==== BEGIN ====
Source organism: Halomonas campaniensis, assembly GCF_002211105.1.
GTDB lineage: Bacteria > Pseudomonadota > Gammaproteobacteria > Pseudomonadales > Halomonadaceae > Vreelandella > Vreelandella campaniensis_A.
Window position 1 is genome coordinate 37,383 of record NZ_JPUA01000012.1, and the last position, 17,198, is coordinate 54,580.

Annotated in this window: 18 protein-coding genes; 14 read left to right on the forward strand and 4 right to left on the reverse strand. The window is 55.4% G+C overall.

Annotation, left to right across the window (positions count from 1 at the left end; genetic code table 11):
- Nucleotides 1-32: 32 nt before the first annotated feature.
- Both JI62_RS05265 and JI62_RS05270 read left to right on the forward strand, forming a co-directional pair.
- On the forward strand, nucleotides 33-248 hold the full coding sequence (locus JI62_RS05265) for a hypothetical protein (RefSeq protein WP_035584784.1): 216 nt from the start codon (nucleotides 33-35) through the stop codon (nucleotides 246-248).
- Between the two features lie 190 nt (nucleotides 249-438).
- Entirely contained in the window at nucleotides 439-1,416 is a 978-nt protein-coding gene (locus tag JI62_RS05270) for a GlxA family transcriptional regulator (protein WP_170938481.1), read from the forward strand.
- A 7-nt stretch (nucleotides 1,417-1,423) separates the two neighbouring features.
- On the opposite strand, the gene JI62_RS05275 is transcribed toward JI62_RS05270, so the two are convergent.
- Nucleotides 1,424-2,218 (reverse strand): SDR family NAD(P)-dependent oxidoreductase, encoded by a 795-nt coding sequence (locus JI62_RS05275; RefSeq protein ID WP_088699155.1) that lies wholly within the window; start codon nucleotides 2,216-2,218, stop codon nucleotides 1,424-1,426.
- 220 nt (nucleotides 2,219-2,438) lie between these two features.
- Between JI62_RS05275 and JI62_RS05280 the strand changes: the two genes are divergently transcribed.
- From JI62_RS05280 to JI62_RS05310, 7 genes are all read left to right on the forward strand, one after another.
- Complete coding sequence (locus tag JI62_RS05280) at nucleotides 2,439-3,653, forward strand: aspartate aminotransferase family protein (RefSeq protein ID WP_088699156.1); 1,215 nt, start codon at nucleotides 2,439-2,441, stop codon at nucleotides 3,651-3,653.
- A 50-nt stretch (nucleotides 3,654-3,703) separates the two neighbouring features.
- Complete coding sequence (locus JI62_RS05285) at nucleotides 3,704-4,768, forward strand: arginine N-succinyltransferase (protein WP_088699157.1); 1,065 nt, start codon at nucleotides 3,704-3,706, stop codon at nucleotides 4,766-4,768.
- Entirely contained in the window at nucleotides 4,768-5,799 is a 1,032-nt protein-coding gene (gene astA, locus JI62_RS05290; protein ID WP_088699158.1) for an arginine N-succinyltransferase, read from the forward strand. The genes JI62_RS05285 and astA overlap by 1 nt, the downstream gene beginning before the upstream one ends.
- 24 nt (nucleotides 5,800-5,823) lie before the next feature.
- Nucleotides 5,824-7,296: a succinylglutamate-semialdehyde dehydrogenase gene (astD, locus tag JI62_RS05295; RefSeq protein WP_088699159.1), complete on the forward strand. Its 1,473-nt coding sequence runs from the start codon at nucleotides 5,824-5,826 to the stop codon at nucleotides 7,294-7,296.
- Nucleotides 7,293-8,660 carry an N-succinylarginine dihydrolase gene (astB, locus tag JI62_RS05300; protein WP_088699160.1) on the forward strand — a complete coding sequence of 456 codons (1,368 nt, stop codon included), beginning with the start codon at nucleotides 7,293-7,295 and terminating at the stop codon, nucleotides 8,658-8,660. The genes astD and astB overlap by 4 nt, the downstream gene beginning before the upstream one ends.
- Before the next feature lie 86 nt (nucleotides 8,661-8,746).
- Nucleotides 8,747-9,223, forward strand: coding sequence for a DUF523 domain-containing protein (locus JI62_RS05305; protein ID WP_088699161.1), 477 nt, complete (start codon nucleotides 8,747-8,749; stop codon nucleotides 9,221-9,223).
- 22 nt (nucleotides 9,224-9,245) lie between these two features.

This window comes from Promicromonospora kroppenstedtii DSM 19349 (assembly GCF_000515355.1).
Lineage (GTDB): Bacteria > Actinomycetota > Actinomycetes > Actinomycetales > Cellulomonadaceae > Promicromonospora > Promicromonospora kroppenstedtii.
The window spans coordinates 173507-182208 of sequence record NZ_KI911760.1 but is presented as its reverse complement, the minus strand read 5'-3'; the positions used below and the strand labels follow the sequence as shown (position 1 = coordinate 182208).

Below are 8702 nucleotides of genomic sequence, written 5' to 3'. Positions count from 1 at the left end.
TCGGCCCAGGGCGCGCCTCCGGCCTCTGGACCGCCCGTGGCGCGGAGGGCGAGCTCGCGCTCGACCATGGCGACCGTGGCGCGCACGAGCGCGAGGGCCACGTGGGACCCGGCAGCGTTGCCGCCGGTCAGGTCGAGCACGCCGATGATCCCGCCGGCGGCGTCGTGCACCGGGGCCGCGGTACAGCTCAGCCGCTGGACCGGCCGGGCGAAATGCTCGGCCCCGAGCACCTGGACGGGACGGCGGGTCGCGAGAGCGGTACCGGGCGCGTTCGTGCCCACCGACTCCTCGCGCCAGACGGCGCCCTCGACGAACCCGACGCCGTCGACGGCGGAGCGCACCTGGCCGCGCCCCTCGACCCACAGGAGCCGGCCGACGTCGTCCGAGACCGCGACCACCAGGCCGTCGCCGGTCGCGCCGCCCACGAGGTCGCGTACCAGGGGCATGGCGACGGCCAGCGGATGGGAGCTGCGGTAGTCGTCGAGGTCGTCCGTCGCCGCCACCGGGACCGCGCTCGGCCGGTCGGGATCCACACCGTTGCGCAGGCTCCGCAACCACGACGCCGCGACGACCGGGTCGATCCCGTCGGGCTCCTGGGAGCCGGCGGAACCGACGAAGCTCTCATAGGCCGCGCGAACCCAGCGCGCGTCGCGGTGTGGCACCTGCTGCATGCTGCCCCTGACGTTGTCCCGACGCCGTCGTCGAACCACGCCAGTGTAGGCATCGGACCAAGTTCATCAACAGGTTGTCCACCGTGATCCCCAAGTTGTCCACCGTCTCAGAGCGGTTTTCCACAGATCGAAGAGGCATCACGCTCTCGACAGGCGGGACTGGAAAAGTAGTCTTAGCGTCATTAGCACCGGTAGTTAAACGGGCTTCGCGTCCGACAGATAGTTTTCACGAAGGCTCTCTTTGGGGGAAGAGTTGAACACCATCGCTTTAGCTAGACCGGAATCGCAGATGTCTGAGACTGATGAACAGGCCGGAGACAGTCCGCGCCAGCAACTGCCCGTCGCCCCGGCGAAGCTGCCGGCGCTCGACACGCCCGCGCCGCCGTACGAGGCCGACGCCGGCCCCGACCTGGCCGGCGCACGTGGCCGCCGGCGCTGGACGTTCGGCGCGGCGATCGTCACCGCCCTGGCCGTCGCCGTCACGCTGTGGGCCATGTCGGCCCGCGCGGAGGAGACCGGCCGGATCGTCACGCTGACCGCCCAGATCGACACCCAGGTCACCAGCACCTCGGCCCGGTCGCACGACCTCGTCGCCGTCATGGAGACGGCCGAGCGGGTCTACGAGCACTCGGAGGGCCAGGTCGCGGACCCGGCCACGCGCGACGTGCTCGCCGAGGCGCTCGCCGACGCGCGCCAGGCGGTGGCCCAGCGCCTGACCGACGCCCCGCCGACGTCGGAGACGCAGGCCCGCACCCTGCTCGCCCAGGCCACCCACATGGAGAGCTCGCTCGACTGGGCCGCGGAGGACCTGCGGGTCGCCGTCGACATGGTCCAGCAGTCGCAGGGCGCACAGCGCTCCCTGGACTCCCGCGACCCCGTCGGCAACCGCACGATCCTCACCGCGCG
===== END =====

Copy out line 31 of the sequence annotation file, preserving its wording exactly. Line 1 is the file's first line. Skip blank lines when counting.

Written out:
TCGGCCCAGGGCGCGCCTCCGGCCTCTGGACCGCCCGTGGCGCGGAGGGCGAGCTCGCGCTCGACCATGGCGACCGTGGCGCGCACGAGCGCGAGGGCCACGTGGGACCCGGCAGCGTTGCCGCCGGTCAGGTCGAGCACGCCGATGATCCCGCCGGCGGCGTCGTGCACCGGGGCCGCGGTACAGCTCAGCCGCTGGACCGGCCGGGCGAAATGCTCGGCCCCGAGCACCTGGACGGGACGGCGGGTCGCGAGAGCGGTACCGGGCGCGTTCGTGCCCACCGACTCCTCGCGCCAGACGGCGCCCTCGACGAACCCGACGCCGTCGACGGCGGAGCGCACCTGGCCGCGCCCCTCGACCCACAGGAGCCGGCCGACGTCGTCCGAGACCGCGACCACCAGGCCGTCGCCGGTCGCGCCGCCCACGAGGTCGCGTACCAGGGGCATGGCGACGGCCAGCGGATGGGAGCTGCGGTAGTCGTCGAGGTCGTCCGTCGCCGCCACCGGGACCGCGCTCGGCCGGTCGGGATCCACACCGTTGCGCAGGCTCCGCAACCACGACGCCGCGACGACCGGGTCGATCCCGTCGGGCTCCTGGGAGCCGGCGGAACCGACGAAGCTCTCATAGGCCGCGCGAACCCAGCGCGCGTCGCGGTGTGGCACCTGCTGCATGCTGCCCCTGACGTTGTCCCGACGCCGTCGTCGAACCACGCCAGTGTAGGCATCGGACCAAGTTCATCAACAGGTTGTCCACCGTGATCCCCAAGTTGTCCACCGTCTCAGAGCGGTTTTCCACAGATCGAAGAGGCATCACGCTCTCGACAGGCGGGACTGGAAAAGTAGTCTTAGCGTCATTAGCACCGGTAGTTAAACGGGCTTCGCGTCCGACAGATAGTTTTCACGAAGGCTCTCTTTGGGGGAAGAGTTGAACACCATCGCTTTAGCTAGACCGGAATCGCAGATGTCTGAGACTGATGAACAGGCCGGAGACAGTCCGCGCCAGCAACTGCCCGTCGCCCCGGCGAAGCTGCCGGCGCTCGACACGCCCGCGCCGCCGTACGAGGCCGACGCCGGCCCCGACCTGGCCGGCGCACGTGGCCGCCGGCGCTGGACGTTCGGCGCGGCGATCGTCACCGCCCTGGCCGTCGCCGTCACGCTGTGGGCCATGTCGGCCCGCGCGGAGGAGACCGGCCGGATCGTCACGCTGACCGCCCAGATCGACACCCAGGTCACCAGCACCTCGGCCCGGTCGCACGACCTCGTCGCCGTCATGGAGACGGCCGAGCGGGTCTACGAGCACTCGGAGGGCCAGGTCGCGGACCCGGCCACGCGCGACGTGCTCGCCGAGGCGCTCGCCGACGCGCGCCAGGCGGTGGCCCAGCGCCTGACCGACGCCCCGCCGACGTCGGAGACGCAGGCCCGCACCCTGCTCGCCCAGGCCACCCACATGGAGAGCTCGCTCGACTGGGCCGCGGAGGACCTGCGGGTCGCCGTCGACATGGTCCAGCAGTCGCAGGGCGCACAGCGCTCCCTGGACTCCCGCGACCCCGTCGGCAACCGCACGATCCTCACCGCGCG